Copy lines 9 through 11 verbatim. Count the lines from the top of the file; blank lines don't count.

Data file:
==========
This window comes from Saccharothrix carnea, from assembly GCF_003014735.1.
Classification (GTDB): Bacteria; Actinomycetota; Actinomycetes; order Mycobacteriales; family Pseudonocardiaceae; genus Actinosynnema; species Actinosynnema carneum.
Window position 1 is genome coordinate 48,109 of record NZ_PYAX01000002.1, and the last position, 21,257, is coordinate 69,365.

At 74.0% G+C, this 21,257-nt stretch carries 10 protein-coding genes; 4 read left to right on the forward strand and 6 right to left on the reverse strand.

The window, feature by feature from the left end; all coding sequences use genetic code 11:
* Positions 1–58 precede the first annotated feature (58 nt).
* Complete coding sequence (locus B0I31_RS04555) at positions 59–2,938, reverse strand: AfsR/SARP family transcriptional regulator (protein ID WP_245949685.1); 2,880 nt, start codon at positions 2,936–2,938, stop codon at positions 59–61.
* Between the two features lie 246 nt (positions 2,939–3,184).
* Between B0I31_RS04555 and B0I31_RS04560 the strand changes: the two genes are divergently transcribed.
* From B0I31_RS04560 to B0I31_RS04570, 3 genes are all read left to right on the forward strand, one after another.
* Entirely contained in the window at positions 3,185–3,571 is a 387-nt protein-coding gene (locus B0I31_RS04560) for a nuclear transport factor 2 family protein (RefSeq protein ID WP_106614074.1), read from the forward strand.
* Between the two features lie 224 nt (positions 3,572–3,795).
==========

* Between B0I31_RS04555 and B0I31_RS04560 the strand changes: the two genes are divergently transcribed.
* From B0I31_RS04560 to B0I31_RS04570, 3 genes are all read left to right on the forward strand, one after another.
* Entirely contained in the window at positions 3,185–3,571 is a 387-nt protein-coding gene (locus B0I31_RS04560) for a nuclear transport factor 2 family protein (RefSeq protein ID WP_106614074.1), read from the forward strand.